Mechanical birds, extinct birds, and a simple ballet.
Perhaps one of the most haunting and beautiful natural sounds that I know is an audio recording archived within the Macaulay Library at the The Cornell University Lab of Ornithology. (Listen Here: a recording of the Kauaʻi ʻōʻō, c. 1976) It is the song of a lone Kauaʻi ʻōʻō bird–an aural remnant of the now extinct genus of birds that were once endemic to the Hawaiian island of Kaua’i. The last known sound from these birds was heard in the 1987, shortly before the entire genus was officially categorized as extinct. Only a few audio recordings of these birds exist at all. They are wonderful and sad at the same time. A colleague of mine once referred to these types of recordings as “suspended sounds,” recordings of bird songs that are frozen only within a recorded medium–never to be heard in the natural world again.
The Macaulay library at Cornell has long been a source of musical inspiration for me. While some recordings of extinct birds are of a higher profile than the Kauai’ ʻōʻō–the Ivory Billed Woodpecker who is still sought after–there are many sounds that I am still discovering within the vast archive. Each of these with their own musical identity and curious story to tell. (Listen Here: a recording of the Ivory Billed Woodpecker, c. 1968)
I have been interested in these suspended sounds for well over 10 years–as a composer this fascination with birdsong seems to be following a special kind of reverence that has continued on for a very long time–16th century French composer Clément Janequin’s Le Chant Des Oiseaux and Olivier Messiaen’s Oiseaux Exotiques–imitative calls in the work of Vivaldi, Beethoven, Wagner, Andriessen, John Luther Adams–song and poetics in the Kaluli of Papua New Guinea–just to name those few. There is something in the mystery of its sound and structure that is especially thrilling to our ears, but the extinct bird song, for me, is of a different spirit. Something worth exploring in a different way.
This sound and spirit is captured eloquently in Allan Coukell’s radio documentary about one New Zealand ornithologist’s lonely quest to find the long lost South Island kōkako. (Listen Here)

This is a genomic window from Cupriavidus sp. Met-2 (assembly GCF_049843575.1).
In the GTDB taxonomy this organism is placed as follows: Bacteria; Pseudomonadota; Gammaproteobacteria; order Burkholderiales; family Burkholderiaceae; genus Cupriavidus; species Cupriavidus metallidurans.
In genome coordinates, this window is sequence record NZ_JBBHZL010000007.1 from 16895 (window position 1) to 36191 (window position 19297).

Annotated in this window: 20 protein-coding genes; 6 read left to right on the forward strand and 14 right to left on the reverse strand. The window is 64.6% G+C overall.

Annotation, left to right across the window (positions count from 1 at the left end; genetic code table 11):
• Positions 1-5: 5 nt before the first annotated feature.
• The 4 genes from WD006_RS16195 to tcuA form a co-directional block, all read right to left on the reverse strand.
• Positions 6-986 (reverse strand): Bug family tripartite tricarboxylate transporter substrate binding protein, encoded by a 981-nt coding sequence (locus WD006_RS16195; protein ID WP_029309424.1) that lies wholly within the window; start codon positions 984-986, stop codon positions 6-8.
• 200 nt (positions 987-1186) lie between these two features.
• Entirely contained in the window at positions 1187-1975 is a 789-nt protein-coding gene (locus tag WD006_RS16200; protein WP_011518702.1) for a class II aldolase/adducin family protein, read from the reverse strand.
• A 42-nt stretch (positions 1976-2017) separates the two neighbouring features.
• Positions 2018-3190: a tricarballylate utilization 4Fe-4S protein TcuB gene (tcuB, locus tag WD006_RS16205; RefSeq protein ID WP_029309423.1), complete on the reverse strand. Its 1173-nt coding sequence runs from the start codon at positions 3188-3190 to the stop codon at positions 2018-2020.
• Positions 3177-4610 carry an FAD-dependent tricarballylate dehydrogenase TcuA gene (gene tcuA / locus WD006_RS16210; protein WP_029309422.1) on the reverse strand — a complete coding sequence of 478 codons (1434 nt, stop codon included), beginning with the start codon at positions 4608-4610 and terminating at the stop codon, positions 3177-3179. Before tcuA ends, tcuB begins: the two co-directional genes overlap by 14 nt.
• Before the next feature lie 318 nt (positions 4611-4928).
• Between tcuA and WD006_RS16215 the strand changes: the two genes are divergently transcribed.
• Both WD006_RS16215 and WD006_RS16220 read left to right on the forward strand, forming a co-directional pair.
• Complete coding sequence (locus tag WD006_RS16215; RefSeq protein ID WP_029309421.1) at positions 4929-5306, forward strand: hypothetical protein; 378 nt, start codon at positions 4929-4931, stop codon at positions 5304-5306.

Why are we drawn to this? Perhaps Rhys Buckingham (the ornithologist looking for that rare bird) says it best–“its the resonance…a single hollow note…we are searching for something mysterious.” His obsessive nature for searching for a bird song that may no longer exist reminds me of how I, as a composer, search for that one sound in my head. It might be out there somewhere–keep searching. Like David Foster Wallace once wrote, “and if it’s authentic and true, you will feel it in your nerve endings.”
Artists and scientists going back thousands of years have long used the movement, sound and flight of bird as a very special kind of inspiration. Like the appearance of birdsong in music, birds are treasured in so many other forms of human invention. Jimmy Stamp writes that mastering the mechanics and playful systems of birdsong through the creation of mechanical birds is an expression of “man’s efforts to understand and to master the natural world. Our fascination with the mechanics of bird and birdsong continues to this day.” (Smithsonian: A Brief History of Robot Birds)
Mechanical Birds was written with these ideas in mind. It was written for and dedicated to my friends and fellow musicians in the wonderful chamber ensemble, Picosa. I conceived it as a simple ballet of sorts–with the aim to capture some of the mystery I perceive in those recordings of suspended sounds.
– Jonathon Kirk